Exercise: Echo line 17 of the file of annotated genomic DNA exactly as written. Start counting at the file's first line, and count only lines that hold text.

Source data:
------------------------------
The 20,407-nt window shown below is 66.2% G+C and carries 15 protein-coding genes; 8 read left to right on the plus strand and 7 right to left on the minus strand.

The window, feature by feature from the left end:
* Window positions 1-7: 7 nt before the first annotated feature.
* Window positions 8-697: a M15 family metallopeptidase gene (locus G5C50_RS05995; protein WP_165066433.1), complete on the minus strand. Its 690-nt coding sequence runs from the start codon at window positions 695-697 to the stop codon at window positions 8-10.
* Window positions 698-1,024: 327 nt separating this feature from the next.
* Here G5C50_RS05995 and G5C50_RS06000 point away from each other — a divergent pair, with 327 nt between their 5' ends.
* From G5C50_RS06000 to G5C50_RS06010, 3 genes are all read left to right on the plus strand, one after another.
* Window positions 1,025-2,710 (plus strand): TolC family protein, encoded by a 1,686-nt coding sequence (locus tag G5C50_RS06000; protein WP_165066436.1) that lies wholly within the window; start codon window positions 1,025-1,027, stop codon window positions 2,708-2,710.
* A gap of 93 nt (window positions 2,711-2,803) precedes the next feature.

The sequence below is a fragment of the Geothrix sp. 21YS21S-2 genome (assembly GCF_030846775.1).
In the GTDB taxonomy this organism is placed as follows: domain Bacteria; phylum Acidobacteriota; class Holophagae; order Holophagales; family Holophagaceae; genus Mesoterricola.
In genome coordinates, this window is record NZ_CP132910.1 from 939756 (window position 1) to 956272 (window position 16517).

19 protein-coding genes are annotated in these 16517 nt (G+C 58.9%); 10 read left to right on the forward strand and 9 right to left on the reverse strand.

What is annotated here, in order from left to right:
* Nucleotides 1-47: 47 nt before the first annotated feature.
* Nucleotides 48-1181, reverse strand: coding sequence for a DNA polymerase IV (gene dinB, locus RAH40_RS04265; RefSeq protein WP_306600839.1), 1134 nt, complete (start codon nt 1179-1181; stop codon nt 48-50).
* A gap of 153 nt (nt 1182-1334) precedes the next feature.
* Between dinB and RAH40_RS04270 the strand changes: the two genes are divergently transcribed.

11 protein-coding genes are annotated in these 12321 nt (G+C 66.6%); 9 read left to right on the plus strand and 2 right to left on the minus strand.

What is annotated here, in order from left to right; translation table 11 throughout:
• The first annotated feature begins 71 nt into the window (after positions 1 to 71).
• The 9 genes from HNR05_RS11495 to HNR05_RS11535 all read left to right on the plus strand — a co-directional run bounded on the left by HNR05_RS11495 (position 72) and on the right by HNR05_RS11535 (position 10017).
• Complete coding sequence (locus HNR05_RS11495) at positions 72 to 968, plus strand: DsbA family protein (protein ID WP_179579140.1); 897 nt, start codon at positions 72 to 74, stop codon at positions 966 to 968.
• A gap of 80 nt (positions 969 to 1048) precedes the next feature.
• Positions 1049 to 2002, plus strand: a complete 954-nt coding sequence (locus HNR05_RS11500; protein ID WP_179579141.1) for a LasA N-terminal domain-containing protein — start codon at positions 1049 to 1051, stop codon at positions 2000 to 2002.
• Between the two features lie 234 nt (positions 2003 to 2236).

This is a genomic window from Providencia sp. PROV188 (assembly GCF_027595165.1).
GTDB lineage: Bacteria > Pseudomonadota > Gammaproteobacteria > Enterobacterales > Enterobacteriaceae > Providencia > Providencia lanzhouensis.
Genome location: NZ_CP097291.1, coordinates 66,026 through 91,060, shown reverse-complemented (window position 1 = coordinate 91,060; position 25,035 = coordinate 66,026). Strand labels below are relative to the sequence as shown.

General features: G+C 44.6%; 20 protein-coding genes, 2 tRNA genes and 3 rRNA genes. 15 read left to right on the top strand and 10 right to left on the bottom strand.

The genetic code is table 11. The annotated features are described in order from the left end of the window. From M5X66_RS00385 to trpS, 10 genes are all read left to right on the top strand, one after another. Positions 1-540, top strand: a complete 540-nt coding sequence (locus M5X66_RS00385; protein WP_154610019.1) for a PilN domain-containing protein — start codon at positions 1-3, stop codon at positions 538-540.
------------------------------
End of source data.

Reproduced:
* A gap of 153 nt (nt 1182-1334) precedes the next feature.